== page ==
Geyser Judith Basin Times (Geyser, Mont.) 1911-1920, August 24, 1911, Image 1

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Aug. 22.—The first session of the 62d congress ended to- day, being one of the most strenuous sessions The session was notable primarily on account of the reciprocity agreement which President Taft succeeded in through bribery, and a second. investi- gation by the senate was put under way. A senate inquiry into the election of Senator Stephenson of Wisconsin ' was ordered. I General arbitration treaties is iih Great Britain and France were sent le the senaie - by President . Taft, - btu they received a frigid welcome because th.• upper house contended that one pro vision of the oraties lISAITICs the senate's getting through both branches of con- Prerogatives. gresS. It is also important for the Presentation of the treaties strained many investigations and reports of the hitherto cordial relations beta een special committees given, and because the foreign relations committee and the of the f a ct t h at P res id ent 'r a f t a b so _ state department, and as a result Presi- lutely refused to allow any tinkering I dent Taft made it Plain that an issue with the tariff until the tariff commis- had been raised which he will carry to sion makes its report the country. Friction in the department of agri- Canadian reciprocity %vas brought as culture over the. endorsement of the near reality as the executive and legis- pure food laws is as /rivaled hi an lame departments could advance it. i investigation, and the national issue statehood was assured for New Nlex- was raised over whether the activities ico and Arizona; campaign publicity of Dr. Haryey W. Wy he, the goy - legislation was - enacted in a form salts- ernment's pute food expert had been factory to Us most earnest advocates; ''made ineffective. provisicm was made for an enlarged house of representatives. based on the latest census, and a few other meas- ures of minor importance were passed. hen the special sesstionvene on April 4, the house e as . organized by the ways and means committee, and this body made the committee assign- . A democratic house, the first since ments. The new system eliminated 1895, siezed this session as a vehicle what was known for many Years as the to convey to the country the views of czardom of the speaker. The coin - the democrats on tariff revision, but miner also drrected the deliberations of the executive disapproval rendered fu- the democratic caucus and frarlied the tile all efforts to impress these views on legislative program of the session. The the statute hooks. Two tariff hills. otte agreement was rigidly adhered to hi materially reducing the duties on wool the house until the closing weeks of and woolen goods of all classes, and the session, including action on Cana - the other placing on the free list arti-, dian reciprocity, a farmers' free list bill. des of machinery and tools used by a reduction of duties on the wool and farmers, and amended to include many cotton schedules and an increase of the other items, awe vetoed by President membership of the house hem 391 to T a rs A cotton ret i s i on bill met a 433, a constitutional amendment look- in to the election of nited States similar fate. The house, under the ; g senators by direct vote of the people ; a leadership of Represedtaiive Under- resolution of the campaign publicity wood of Alabama, chairman of the l aw , an d state h oo d f or N ee Ni ex i co ways and means-rommitte, and Speak- and Arizona. While the house was successful in carrying out its plaits. few of the meas- ures will reach the statute books. The resolution relating to the popular elec- tion of senators it as amended by the - throw President Taft's veto were a senate and sent to conference. strong feature in determining leaders to The statehood bill waS vetoed by iPresident Taft because the Arizona close the session. l constitution provided fie the recall of • Trust investigations without number „ the judiciary, hut a substitute measure were instituted during the session, and i eliminating the recall feature is as some of them, notably those bearing on passed by both houses. er Clark, endeavored to pass the wool- en and free list bills over the veto, but the necessary two-thirds vote could not be mustered. These failures to over - nig, such a visitation is fairly unheard of in the state. In many places the rain that fell in the first week in Au- gust exceeded ten inches. The dam- age to .the crop that was being harvest- ed caused tune loss. but the extent of the loss i8 not to be compared with the benefit that 11 ill result front the I It is now generally conceded that the winter wheat crop will continue to be the great money crop of the state. t\l'he conditions are now ideal for the SOW ing of winter wheat on summer i fallowed land, it being one of the few seasons when wheat may be sewed sin stubble land. In another way, however, this rain- fall may be made to work great good. It has put nu»sture well down into stubble land. If much of it could be kept front getting away, the effect on the crop of next spring will be very beneficial. How can it be kept in the sod? In two ways. By the first the land will be disked as soon as the grain - is cut. By the second it will be plowed and hail -owed as soon as plowed. The land that has been disked may be plowed later if necessary, or it may go over to the following spring in the !disked form, but usually it will be t prefereble to plow it. Every effort should be put forth as far as this is possible to save the moisture in the sod. • In many places the sod has been Wet doss n far enough to make it plow I • nicely could time be secured to do this ii ork. lhi of course does not apply1 to all parts of the state, but it does to t many places. The autumn is not so ' good a time to plow such land as the spring, but it is always a matter of much moment to plow sod land at a time when the woik is not over labor - it nisi The influence that the rain that has thus fallen may be made to exercise may be far-reaching. It may be made to give much aid to the crop of 1912.1 It puts the farmer in a position at least to prepare a portion of his land in a I WaS that is 1111 Id not be possible in :u! very dry autumn: Of course farmers . are very busy is ith their harvesting at present, and because of this they may n.n be able to much that they would like to do as outlined above. Every. effort howeser should be put forth in the direction indicated. 54 .. ' Rainfall1 , Harvesting at Stanford idle the previous week 1 ThisConserve oTB :far s After being on account of rain, the five big corn - By ' bined harvesters purchased by farmers living out of Stanford have all been 9 . , It -•:- . MN , working to their full capacity for the ; l Montana has been isited by a fairly I ;The rains have been generous in past four or five days and have turned ' plentiful supply of rain in many local-; Neota, both North and South, at out thotisands of bushels of the fin - in many, places, hence the farmers Iw ished product, says the Stanford World. p ir&th of these states inay save moist- It was the writer's good fortune to witness Frank Strours ntammoth m- u+ in the manner indicated. chine at work one day the first of the . These grains also favor greatly put- t* winter rye into the soil by drilling week , and the wondets of its mechan- ism positively seem to have no !intim- ir . into undisked grain stubbles as soon tion, and when its capabilities are hilly As;this can be done. 'The ample moist- ure will insttre germination in the rye, extended it is a poor day's work that and this will go far to insure a l a i r re _ t does not net 190 acres cif wheat safely . stowed away in sacks reads' for mar - twit the next season, as rye sown tinder ket. The machine was operating when vtditions would not be liable to winter kill, we saw it on the last corner of a 75 - acre field, around which the first round Echoes from the Berry Patches was taken at 10:30 diat morning, and ! of Upper Otter the field was dotted with piles of sacks awaiting only the \pick-up\ wagon to A berrying party, consisting of a fete haul them to the granarvXl‘leStrours ' neighbors, including the old as well as A O young, recently went up on the mach% fiarker divide to seek huckleberries, and th lime a thi After, roaming around for some tune without any success, one young lady (whose name we won't divulge) be- came footsore and weary and wandered off alone, leaving her companion in ignorance of her whereabouts. How- ever, she wandered down the moun- tainside until she came to a cozy little nook, where nature had spread a grassy bed in the solitude of the mountains, part of the Machine cutting to its full shaded by the whispering pines of the . capacity , yet never leaving a comb of forest. uncut grain, turning ,the corners at right angles with never a stop except for coal Feeling very desolate in her fruitless. l search for berries, she sat down on this and water. This machine, in average will thresh at least 3,000 bushels 44hanted spot to rest. Throwing her I grain, hat of straw aside, and turning her! per day. Considering that this is above empty pail upside down, she lay down the average capacity of a threshing rig, and in a short while forgot all her the performance of the combined har- vester is remarkable, especially so when cares and was peacefully wandering in dreamland, !compared with the number of men employed in its operation. The com- In the meatime her friends were t bitted machine of time size operated by wandering abaft yelling with 'P edal ! Nit - . Strout, requires eight men as a . stress on their voices, making o nefull crew and a threshing machine is think of “Buffrlo Bill's Wild West . ne v er operated with less than 20 men Show.\ One young man became so and from 10 to 15 teams. excited in his attempt to find her that sPillmv. Fergus County Democrat: Owing he fell dean the mountainside. his pail of berries, the result of several ' the fact that the exhibit cannot be ar- . hours searching. That didn't make • any difference to Tom. He continued • ranged in time. the Judith Basin is ill his search and proved to be the Prince hate no exhibit at the Minnesota State who awakened the \Sleeping Beauty Fair as originalls planned, but will, of the Wood.\ Church Notice Sunday, August 27th. Nihdl—Dedication. 10:30 a. in. Geyser—Sunday school, 11:00 a. in Merino --Sunday school, 10:30 a. in As the pastor must take part in 2)1 dedication ser‘ ice at Nthill, there e ml be no preaching services at Geyser o Merino. All are invited to the Sunday school sessions. ERIE 13. SiKs. N'Fnister. cuts a swath 35 feet in width' motive powet for the combined er and thresher is furnished by ' v -five horsepower auxiliary en - gin/ the steam for which is from the huge boiler of the tractor that pulls it. The outfit travels at the rate of two and one-half miles per hour and leaves a completed job that evidences the highest standard of competency. The engine operator keeps the harvesting instead, endeayor to make a bigger showing at the St. Paul Land shoe,. \stitch a ill be held early in December l tinder the auspices of the Northaestern Development league. A space h as . been reserved for the Basin exhibit e and those in charge will make it a point to pin up a display which shall T , open the eyes el the thousands who will visit the exhibit rooms during the leg show. Restaurant and Market O'Hara Leases Building to Parties Who Will Start in at Once Arrangements were completed this week which will give Geyser another business house, that of meat market, restaurant and rooming house com- bined. Warren - Potter and his Wife have leased the building front P. J. O'Hara and will stock and furnish the place as soon as possible. Mr. and Mrs. Porter went to Great Falls today to get supplies. Mr. Porter has for sometime past been conducting a hotel and saloon at Knerville, but believes Geyser offers a more Lucrative held for business. Mr. and Mrs. Porter have a large acquaintance around here and should make the venture pay. Have You Registered? Certificates of registration have been received here by the two nortaries; Michael Byrne and A. A. Freseman, Jr. who will be permitted to register all voters residing a distance of more than tett miles from the county seat. Under the new registration lave whieh took effect the first of July, . the county clerk and recorder is made l the county registrar, having charge of the registration, books,. including the !great register. Voters may revister in person at the county seat or if they reside more than ten miles from the county seat may register before any notary or justice of the peace within said county, without charge, signing an affidavit asuo residence, etc., in the presence of two witnesses, freeholder, of the county, who must also make affidavit as to facts of residence in affi- davit signed by elector. The names of the qualified electors of the county are entered in the great register by the county clerk. Professor A. E. Chamberlain has pist been appointed development com- missioner for the ( ;rear Northern rail- road and is ill have his headquarters in Si: Paul, NI inn, NIL Chamberlain will devote his time and efforts to aid- ing in whatever is ay he may the devel- opment of the states the great Northern railroad traverses. His efforts will be along broad lines and still include agri- cultural, commercial and manuf i ftur- mg lines. C. PURDY, GEYSER, MONTANA Dealer in General Merchandise W E would like to draw ypur attention to the fact that dried fruits at the present time are practically off the market and what is on the market is very high. The new crop coming on for this year will be considerably higher than last year (excepting prunes, which will be about the same as last year). On account of the high prices and scarcity of, dried fruits, we suggest that you buy canned fruits to' take the. place of dried fruits until the new crop of dried fruit is on the market. We have to oiler you in the canned fruit line the following, and will guarantee the quality to be excellent. If you can find any store - in the country that will sell you quality merchandise for any less money than we will sell you, we \\ ill COIISILIVI' II a favor if you will inform its. I )( I( I ))( r ) GI-4-:YSEIt 9 MONTANA .4. Apricots, - Per case $5.00 Peaches, Per case _ 5.00 Pears, Per case . _ .5.50 Grapes, per case 4.75 Plums, per case • 1.75 Raspberries, Per case ,- 5150 Strawberries, per case .5.50 Sliced Pineapples, per case, 2 L.. -lb. cans We will assort you up a mixed one el any of the above fruits for $5.50 per one. Hi also hare gallon apples at atte pro gallon, an I blueberries in olion cans at .45c, 1 010•••••••••••aamommommammoner 1\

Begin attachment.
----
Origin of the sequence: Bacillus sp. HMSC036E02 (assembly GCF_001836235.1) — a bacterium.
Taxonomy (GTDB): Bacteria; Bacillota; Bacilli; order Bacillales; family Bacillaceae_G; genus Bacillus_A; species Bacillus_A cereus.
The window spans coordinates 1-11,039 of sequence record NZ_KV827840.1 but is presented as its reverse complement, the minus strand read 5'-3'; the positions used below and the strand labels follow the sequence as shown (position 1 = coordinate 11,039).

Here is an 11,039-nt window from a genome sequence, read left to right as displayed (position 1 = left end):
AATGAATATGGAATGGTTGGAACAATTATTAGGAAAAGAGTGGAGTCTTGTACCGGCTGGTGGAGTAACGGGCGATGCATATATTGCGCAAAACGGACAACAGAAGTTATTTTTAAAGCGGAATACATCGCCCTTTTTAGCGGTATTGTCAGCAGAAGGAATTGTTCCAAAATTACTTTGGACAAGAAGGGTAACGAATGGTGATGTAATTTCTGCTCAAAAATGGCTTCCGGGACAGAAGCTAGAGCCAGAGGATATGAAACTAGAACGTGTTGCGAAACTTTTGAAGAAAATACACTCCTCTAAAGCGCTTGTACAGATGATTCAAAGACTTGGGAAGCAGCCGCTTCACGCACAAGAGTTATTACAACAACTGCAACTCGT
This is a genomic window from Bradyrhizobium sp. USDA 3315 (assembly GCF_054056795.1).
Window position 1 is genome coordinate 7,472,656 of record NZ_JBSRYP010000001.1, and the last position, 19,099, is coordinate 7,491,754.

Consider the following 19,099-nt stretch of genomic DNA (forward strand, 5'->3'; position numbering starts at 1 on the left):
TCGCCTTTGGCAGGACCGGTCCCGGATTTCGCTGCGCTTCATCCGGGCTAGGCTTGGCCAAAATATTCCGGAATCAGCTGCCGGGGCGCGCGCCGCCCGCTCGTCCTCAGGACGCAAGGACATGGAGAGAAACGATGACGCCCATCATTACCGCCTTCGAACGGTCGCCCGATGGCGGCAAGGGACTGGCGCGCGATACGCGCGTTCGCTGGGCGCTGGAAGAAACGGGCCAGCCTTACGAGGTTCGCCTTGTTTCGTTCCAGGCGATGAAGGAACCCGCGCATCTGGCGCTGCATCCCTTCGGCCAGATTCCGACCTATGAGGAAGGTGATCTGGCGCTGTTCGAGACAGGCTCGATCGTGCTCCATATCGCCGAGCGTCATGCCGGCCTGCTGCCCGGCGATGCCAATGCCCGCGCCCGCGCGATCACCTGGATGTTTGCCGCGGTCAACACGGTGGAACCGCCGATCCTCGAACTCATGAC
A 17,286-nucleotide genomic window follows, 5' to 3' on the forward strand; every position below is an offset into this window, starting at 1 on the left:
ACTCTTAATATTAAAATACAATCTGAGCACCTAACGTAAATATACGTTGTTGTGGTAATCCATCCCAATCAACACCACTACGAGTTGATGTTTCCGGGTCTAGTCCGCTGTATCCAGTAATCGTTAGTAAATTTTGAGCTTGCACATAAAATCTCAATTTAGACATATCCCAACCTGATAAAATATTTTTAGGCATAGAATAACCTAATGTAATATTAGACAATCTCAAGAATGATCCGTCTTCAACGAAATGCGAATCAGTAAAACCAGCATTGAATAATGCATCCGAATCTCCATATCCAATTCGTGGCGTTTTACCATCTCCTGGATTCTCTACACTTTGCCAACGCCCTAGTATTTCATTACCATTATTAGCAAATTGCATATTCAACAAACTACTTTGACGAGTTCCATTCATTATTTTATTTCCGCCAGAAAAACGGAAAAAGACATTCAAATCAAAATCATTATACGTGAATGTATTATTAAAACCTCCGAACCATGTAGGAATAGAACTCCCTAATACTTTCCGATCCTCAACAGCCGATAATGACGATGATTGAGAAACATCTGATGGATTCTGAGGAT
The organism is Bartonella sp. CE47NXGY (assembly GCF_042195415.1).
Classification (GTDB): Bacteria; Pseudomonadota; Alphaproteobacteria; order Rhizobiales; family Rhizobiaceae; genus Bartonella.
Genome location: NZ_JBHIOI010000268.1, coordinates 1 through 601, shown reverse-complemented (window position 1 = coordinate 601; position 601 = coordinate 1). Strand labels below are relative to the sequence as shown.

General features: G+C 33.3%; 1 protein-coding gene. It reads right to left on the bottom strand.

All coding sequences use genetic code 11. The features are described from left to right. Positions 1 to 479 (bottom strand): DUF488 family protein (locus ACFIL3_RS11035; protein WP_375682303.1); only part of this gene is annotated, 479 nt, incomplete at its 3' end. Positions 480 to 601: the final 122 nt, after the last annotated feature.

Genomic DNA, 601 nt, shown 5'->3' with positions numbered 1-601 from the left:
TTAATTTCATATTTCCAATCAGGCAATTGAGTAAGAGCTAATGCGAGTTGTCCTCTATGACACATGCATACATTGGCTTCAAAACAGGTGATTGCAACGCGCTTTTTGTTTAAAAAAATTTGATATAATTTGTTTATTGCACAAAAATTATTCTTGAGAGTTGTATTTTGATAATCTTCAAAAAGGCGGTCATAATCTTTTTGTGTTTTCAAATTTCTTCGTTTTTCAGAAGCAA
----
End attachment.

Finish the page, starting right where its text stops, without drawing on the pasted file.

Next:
Geyser Judith Basin Times (Geyser, Mont.), 24 Aug. 1911, located at <>, image provided by MONTANA NEWSPAPERS, Montana Historical Society, Helena, Montana.